My eyes glazed over on the screen.
The Airbnb I was in had one of my best remote work setups to date: sufficient electrical outlets (in volume and proximity — rare), an actual comfortable office chair (rarer still), was directly in front of a window (love that natural light), and had a large, bright mural directly behind the desk (for an interesting Zoom backdrop).
I had my second monitor and my new, more-powerful work laptop in front of me, but I looked longingly towards my personal MacBook, just out of view. It was hard to focus on work while I was thinking about the chapter I wanted to write. When would my time be my own?
Unlike the people taking back their lives in the so-dubbed “Great Resignation,” I didn’t hate my job, I enjoyed it. I liked my company and my teammates and vendors. I loved my boss. I wasn’t “burnt out.” I just… didn’t want to work anymore. Not for someone else.
Ever since I started in my current role in late 2017, I moved tirelessly to reverse the lifestyle creep I had succumbed to in years prior, made blindingly clear after becoming one of many victims of an unexpected mass layoff in summer 2017. “You have made it! You can buy it! Show off!” was a loud and ferocious voice, coming from everywhere: advertisements, peers, and inside: conditioned and internalized. Finally, when I was down to my last $1,500, I woke up. Over the past 4 years, I saved, deferred, budgeted, and invested religiously. I didn’t see or spend nearly 50% of my income. I took on side hustles and temporary gigs, I downsized and minimized and made all the moves I could — to live a FREER, more financially secure life. That turned into selling my house and 99% of my things, to travel full-time in September 2020 (yes, in the midst of a global pandemic).
My decision NOW was made possible because of the choices and sacrifices I made THEN.
The average person works super hard for ~45 years and hopes all his efforts have paid off; that he will still have physical health and presence of mind (and financial security) to enjoy the time he has left. It doesn’t always work out that way. Case in point: my father Theodore P. Rose, atypical Parkinson’s and multiple systems atrophy, 1942-2018.
I’m young (36). I’m healthy. I’m single, un-obligated and uninhibited, with only a 5-year-old mini Aussie pup to care for.
I’m not hating on any job or any employer specifically, not in the slightest. In contrast, my employer gave me opportunity, flexibility, and autonomy to do my work from anywhere in an American time zone. I had holidays off, generous vacation time, a yearly bonus, and a 6-figure salary. Despite all this, I still wasn’t free. Not as long as my job took the best of me — productivity, creativity, ingenuity, mental energy — in output and in time.
I agonized for a while about when I’d finally get the guts to call it quits. When I would feel like I had enough put away. I wondered when the lure of a truly independent life (despite the fear of the unknown) would propel me past the stability of a steady paycheck and the worry that I was leaving a “good thing” behind at an inconvenient time.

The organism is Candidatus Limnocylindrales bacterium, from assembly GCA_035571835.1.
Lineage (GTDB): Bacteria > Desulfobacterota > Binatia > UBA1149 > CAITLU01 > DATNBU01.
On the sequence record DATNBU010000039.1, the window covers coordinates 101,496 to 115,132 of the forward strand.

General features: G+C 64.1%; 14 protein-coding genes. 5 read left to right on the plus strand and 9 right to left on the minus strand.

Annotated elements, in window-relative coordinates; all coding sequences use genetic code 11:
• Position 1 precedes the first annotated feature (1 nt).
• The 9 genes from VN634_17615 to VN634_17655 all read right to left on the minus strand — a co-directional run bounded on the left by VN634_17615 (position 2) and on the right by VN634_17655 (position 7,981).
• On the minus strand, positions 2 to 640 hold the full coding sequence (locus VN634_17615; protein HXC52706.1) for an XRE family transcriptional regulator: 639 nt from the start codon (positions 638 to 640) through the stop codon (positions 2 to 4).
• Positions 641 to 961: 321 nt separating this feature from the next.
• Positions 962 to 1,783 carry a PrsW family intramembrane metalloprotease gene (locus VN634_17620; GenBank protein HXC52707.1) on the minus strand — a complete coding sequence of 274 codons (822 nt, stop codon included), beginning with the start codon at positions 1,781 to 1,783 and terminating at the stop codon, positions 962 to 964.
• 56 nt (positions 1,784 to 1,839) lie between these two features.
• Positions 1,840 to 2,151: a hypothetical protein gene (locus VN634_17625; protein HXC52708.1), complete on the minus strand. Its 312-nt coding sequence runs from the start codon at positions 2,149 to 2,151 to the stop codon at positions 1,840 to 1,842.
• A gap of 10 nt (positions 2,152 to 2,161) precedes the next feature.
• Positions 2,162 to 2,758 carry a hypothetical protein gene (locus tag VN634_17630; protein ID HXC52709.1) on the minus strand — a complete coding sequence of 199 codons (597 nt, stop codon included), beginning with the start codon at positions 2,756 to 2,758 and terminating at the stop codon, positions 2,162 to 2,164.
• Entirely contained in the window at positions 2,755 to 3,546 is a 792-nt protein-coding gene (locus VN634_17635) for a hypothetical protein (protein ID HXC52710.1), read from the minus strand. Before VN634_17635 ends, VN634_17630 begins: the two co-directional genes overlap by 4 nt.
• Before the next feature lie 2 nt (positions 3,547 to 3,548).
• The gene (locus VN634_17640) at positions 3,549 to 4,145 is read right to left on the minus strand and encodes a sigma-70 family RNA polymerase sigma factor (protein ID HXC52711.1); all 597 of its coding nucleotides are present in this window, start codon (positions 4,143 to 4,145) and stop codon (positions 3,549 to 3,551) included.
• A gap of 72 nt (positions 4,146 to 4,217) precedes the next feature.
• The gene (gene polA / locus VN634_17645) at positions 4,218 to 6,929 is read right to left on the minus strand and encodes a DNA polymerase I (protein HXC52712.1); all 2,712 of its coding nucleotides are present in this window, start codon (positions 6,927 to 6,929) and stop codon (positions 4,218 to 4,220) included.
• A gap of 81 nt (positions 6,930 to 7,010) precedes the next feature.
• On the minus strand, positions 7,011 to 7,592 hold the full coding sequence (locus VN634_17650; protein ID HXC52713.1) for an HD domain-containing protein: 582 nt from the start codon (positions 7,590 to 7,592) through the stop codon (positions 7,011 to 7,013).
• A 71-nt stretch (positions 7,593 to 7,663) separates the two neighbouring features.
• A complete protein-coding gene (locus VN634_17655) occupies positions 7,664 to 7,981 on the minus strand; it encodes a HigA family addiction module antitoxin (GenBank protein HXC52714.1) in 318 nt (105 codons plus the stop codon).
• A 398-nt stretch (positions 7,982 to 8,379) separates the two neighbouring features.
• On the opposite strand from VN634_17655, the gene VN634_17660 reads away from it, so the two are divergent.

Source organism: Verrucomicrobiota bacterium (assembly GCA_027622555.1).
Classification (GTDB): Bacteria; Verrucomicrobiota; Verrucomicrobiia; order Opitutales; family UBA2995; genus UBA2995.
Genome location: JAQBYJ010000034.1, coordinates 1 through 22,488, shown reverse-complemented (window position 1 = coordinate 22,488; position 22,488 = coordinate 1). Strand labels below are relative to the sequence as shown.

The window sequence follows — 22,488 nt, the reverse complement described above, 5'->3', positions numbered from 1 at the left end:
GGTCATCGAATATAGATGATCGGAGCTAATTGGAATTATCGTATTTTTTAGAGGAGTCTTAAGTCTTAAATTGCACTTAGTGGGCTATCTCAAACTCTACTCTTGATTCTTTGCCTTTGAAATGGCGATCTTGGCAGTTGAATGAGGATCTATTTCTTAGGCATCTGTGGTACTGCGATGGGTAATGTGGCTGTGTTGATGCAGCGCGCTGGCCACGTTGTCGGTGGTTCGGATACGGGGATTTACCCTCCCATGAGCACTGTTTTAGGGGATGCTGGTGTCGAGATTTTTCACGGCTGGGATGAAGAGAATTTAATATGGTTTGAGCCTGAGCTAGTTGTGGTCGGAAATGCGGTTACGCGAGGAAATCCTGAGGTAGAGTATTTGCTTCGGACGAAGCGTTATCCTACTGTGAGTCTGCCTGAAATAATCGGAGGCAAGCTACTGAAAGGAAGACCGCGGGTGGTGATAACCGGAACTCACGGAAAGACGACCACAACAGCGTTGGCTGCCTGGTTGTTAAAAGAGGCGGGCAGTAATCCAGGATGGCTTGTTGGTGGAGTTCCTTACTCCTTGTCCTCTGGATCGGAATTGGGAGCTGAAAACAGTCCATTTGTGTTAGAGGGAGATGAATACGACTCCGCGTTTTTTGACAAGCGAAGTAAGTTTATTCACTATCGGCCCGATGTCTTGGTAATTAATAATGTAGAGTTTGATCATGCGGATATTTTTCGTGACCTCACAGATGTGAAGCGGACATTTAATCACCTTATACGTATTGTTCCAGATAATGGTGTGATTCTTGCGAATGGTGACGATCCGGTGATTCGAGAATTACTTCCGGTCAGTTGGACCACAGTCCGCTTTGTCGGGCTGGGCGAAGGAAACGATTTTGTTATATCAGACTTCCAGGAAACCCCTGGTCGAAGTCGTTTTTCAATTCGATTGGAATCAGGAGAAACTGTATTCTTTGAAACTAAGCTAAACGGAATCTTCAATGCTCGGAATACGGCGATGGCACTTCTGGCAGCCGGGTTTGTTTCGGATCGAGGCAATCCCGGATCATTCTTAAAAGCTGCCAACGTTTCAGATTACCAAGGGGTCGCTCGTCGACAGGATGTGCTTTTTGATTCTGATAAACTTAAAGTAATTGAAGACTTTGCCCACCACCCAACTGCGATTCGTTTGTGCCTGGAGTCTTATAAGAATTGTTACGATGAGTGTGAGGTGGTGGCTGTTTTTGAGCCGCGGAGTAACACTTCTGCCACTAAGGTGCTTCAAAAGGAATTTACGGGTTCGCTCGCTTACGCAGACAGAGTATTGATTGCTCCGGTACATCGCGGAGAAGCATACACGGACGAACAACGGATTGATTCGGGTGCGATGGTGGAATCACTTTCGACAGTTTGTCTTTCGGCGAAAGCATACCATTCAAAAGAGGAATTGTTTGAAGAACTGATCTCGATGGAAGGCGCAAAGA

Sometimes, I wished I hated my job. I could quit in a rage of self-righteousness, like so many others leaving the workforce in 2021. But for a job, it was a good one. Which made this decision very hard.
If you’ve been following me, I’ve been preaching for awhile that people should live their lives by design, not by default. I’ve learned a lot since that mass layoff and began finding myself. Know your heart, and FOLLOW it. Be true to yourself over any other. We should be defining OUR priorities, passions, and purpose, and then we should directly pursue those things. You could argue that, by taking my life into my own hands, while making my way across the U.S. this past year… that I’ve been walking the walk. But like everything else in my life, this was merely a baby step. One of many milestones I’ve reached and will reach in my lifetime. And now I’m upping the ante. The next step I’m taking is this:
To my employer: it’s over. It’s not you, it’s me. Call it a sabbatical or a career break or a mini retirement or a temporary early retirement, I need to put my priorities, passions, and purpose first. I’m going where the creativity takes me, while I have the blessing of mental prowess, physical health, and minimal obligations.
I sacrificed for years… so that I can live this life today and tomorrow. (You can accomplish ANYTHING if you think it short-term.) I will have to make more income at some point, depending on how I live my lifestyle. But first, I’m taking the next few years to travel, grow my blog, and write and publish my memoir about my exodus from tradition (home, relationship, and now, a stable job). If you’d like to follow along with my next chapter as I navigate the ups and downs of early retirement, I welcome you to subscribe to my website juliedevivre.com, follow on instagram @juliebrose, and subscribe to my YouTube channel “juliedevivre.”
Hey, and maybe I’ll actually make some money on my blog and my book so I don’t have to rush back into “work” 😉
My last day of traditional employment is Dec. 10, 2021. I’m so excited to see what this journey has in store for me. First step, Austin, next… I’m moving to Mexico!
For more of my thoughts on my mini-retirement, watch the video below!
2 thoughts on “Upping the Ante: I’m 36 and I’m Retiring (Temporarily)”
I love ❤️ your story & journey! (FIRE)
I’ve lived in Austin for 3 years naturally born and raised in Dallas/Fort Worth, Texas. Austin’s eclectic, earth friendly and active life style is a Diamond in the rough. Keep Austin Weird! I Love It!
Enjoy Retirement and Live Life to the Fullest.
Thank you so much Aubrey! The last time I was in Austin it was March 2020 and it was NOT (obviously) the experience I wanted… so I’m really excited to come back again. I’m glad it’s still weird 😉 Thanks again for following the journey!